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ZT Amplifiers’ Lunchbox Junior

Tasty Treat
 

ZTAMPSLUNCHBOX01

ZT Amplifiers Lunchbox Junior
Price: $149 (street)
Info: www.ztamplifiers.com
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ZT Amplifiers is known for producing compact amps that generate sounds which defy their size. Their latest, the 35-watt ZT Lunchbox Junior, is the pint-sized version of the ZT Lunchbox (though even the larger model is very conveniently sized).

The ZT Junior is about half the weight of the original Lunchbox, tipping the scale at five pounds. Physically, it resembles the lunchbox you recall from grade school. For those of you who don’t remember those little food-packing means of self-expression, the ZT Junior measures 61/2″ x 73/4 ” x 51/2″ – “compact,” to say the least. Its build is sturdy and professional – the MDF composite housing is finished in a stylish silver metal-sparkle, while the front sports a diamond-pattern metal grille protecting the 5″ speaker. The back-panel switches are safeguarded by a protector extending from the back. It all adds up to an amp built to withstand the rigors of being ported to gig or buddy’s house.

The Junior’s top-mounted controls include Volume, Tone, and Gain, all of which function as implied. The back panel offers some cool features like a 1/8″ headphone/line level output for those times that call for jamming in privacy. (The output can also be used for recording.) A toggle switch allows the user to engage or disengage the speaker.

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Another handy feature is a 9-volt DC output jack that can be used to power pedals and eliminate the need for wall warts or other power supplies. ZT claims this feature will power one or two pedals, but in testing it was used successfully to run a tuner pedal which in turn supplied juice to multiple 9-volt pedals on a tester pedalboard.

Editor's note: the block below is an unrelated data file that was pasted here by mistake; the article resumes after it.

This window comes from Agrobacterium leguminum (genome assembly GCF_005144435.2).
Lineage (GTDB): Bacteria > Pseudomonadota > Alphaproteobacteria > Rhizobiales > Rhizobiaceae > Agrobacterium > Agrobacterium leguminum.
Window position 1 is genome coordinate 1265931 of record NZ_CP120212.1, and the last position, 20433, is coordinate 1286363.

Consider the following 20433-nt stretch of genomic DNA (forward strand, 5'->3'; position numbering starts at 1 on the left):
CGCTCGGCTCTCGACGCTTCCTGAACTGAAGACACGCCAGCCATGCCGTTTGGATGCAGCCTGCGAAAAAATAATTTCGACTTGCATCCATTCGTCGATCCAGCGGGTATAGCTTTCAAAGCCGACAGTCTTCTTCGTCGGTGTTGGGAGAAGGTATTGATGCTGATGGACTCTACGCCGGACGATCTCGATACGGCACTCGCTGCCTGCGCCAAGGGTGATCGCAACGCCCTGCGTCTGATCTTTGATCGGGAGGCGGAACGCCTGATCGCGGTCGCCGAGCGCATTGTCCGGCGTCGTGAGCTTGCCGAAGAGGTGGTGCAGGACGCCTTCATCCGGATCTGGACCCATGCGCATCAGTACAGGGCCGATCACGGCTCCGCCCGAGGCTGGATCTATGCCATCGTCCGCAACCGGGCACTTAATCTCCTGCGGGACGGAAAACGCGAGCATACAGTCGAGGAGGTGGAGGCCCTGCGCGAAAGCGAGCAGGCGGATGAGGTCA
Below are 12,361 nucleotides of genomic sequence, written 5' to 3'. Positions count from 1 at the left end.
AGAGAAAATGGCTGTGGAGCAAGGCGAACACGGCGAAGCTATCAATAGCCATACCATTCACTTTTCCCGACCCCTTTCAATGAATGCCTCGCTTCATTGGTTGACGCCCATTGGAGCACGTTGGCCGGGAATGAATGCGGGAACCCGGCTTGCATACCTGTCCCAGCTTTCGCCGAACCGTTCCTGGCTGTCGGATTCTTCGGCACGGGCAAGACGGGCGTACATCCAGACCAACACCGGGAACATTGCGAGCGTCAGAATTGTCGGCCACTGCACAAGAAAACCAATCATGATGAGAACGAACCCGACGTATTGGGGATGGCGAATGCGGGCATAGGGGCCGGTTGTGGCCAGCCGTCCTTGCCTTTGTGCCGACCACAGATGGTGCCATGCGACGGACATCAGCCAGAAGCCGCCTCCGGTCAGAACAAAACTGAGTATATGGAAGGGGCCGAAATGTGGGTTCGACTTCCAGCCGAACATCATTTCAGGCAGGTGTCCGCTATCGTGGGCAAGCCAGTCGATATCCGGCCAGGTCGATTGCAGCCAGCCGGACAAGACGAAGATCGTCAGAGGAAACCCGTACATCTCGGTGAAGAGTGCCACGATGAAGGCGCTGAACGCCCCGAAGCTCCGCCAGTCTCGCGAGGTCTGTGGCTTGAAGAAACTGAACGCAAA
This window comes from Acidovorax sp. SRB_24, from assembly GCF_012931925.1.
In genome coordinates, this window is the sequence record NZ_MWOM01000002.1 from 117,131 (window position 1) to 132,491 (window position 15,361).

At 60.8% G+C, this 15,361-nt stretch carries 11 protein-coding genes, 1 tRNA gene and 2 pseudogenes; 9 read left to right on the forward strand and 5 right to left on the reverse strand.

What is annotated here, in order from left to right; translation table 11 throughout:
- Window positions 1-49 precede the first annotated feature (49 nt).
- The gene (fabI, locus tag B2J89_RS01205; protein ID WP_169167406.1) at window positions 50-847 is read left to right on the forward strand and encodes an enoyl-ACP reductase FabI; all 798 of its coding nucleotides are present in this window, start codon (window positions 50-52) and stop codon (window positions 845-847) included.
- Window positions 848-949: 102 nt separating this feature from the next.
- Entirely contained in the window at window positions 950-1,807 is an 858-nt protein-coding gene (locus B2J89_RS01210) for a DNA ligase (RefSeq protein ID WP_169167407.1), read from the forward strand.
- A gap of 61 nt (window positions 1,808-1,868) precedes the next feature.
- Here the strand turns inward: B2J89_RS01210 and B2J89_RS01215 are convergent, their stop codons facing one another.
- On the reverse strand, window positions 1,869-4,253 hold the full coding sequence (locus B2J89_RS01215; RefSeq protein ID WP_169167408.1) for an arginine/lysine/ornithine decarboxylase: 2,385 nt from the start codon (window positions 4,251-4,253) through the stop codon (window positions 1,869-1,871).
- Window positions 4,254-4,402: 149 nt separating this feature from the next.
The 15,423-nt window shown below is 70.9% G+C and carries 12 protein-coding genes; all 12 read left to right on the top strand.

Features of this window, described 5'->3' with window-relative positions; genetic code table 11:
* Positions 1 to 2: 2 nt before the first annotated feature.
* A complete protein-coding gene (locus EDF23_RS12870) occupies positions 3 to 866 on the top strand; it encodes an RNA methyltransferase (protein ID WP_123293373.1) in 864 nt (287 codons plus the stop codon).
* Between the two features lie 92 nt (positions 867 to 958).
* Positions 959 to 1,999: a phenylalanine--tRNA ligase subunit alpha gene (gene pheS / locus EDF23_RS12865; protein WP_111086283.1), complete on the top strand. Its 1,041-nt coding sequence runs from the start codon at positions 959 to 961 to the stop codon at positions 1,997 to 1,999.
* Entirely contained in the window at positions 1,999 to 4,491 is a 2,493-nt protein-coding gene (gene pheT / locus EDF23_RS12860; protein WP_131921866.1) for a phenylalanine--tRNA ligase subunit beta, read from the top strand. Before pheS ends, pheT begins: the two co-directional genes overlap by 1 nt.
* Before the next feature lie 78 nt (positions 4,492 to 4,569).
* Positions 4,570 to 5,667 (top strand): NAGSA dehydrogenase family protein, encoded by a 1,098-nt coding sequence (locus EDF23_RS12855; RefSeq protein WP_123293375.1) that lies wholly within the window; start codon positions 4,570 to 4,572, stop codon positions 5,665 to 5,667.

The Junior also runs on an optional 12-volt battery pack or can take power from a 12-volt car adapter. Topping the back panel features are a 1/8″ auxiliary input that is great for honing chops along with favorite tunes, a drum machine, or a metronome. When using the auxiliary input, the Gain function is appropriately disengaged, with only the Volume knob controlling output.

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To put the Lunchbox Junior through its paces, a Fender Strat was employed to test clean sounds. With the gain set around 9 o’clock and volume at noon, the Junior produces a spanky clean tone, while transparently maintaining the sound of the guitar. With volume bumped up to around 3 o’clock, the Junior preserves its nice, clean sound while offering impressive volume. The snappish, warm tones are maintained at both subdued and loud volumes.

The amp exhibits a useful amount of touch sensitivity and relays nuances in one’s playing. The interplay between the gain and volume is dynamic – rolling up the Gain knob will significantly increase volume while adding hair. For a strictly clean sound, dial the Gain down to around 9 o’clock. With the Gain knob dimed, the Junior yields a fuzz-based, slightly snarling tone, but no matter where the Gain is set, the amp renders usable “situational” tones. To be clear, the ZT Junior will not kick out medium/heavy saturated rock tones without some front-end help. Rather, it’s partial to clean and vintage overdrive voicings. But, this amp takes to pedals like a champ (no pun intended). When a Gibson Les Paul was run through a pedalboard loaded with distortion/overdrive, modulation, filter, and time-based pedals and into the Junior, the amp turned out an abundance of tones with aplomb, from thumping metal chunk riffs to sustaining, searing solos to subdued chorus-laden passages, while accurately relaying each pedal’s attribute. With a clean boost pedal, it’s possible to coax even more volume, clean or dirty, from this little box. The amount of sound pushed from the Junior’s pocket-sized speaker, all while retaining an element of warmth, is quite impressive.


This article originally appeared in VG May 2013 issue. All copyrights are by the author and Vintage Guitar magazine. Unauthorized replication or use is strictly prohibited.


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